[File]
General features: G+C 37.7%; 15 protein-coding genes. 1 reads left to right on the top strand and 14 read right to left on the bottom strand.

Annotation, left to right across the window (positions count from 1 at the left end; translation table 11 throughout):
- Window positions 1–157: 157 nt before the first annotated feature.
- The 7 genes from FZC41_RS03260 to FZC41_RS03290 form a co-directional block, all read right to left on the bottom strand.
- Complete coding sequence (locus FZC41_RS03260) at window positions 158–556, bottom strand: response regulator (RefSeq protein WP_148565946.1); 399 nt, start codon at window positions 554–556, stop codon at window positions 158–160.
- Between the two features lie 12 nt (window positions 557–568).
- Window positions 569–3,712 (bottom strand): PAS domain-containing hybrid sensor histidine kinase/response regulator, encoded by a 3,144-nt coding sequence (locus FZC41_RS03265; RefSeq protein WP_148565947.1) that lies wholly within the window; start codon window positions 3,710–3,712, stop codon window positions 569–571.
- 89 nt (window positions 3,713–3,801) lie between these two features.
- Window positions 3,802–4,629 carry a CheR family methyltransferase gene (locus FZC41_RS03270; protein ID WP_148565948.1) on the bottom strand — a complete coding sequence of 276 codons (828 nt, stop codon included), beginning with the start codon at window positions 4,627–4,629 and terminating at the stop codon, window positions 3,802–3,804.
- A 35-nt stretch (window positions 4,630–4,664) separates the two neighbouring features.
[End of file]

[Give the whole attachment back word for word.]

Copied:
General features: G+C 37.7%; 15 protein-coding genes. 1 reads left to right on the top strand and 14 read right to left on the bottom strand.

Annotation, left to right across the window (positions count from 1 at the left end; translation table 11 throughout):
- Window positions 1–157: 157 nt before the first annotated feature.
- The 7 genes from FZC41_RS03260 to FZC41_RS03290 form a co-directional block, all read right to left on the bottom strand.
- Complete coding sequence (locus FZC41_RS03260) at window positions 158–556, bottom strand: response regulator (RefSeq protein WP_148565946.1); 399 nt, start codon at window positions 554–556, stop codon at window positions 158–160.
- Between the two features lie 12 nt (window positions 557–568).
- Window positions 569–3,712 (bottom strand): PAS domain-containing hybrid sensor histidine kinase/response regulator, encoded by a 3,144-nt coding sequence (locus FZC41_RS03265; RefSeq protein WP_148565947.1) that lies wholly within the window; start codon window positions 3,710–3,712, stop codon window positions 569–571.
- 89 nt (window positions 3,713–3,801) lie between these two features.
- Window positions 3,802–4,629 carry a CheR family methyltransferase gene (locus FZC41_RS03270; protein ID WP_148565948.1) on the bottom strand — a complete coding sequence of 276 codons (828 nt, stop codon included), beginning with the start codon at window positions 4,627–4,629 and terminating at the stop codon, window positions 3,802–3,804.
- A 35-nt stretch (window positions 4,630–4,664) separates the two neighbouring features.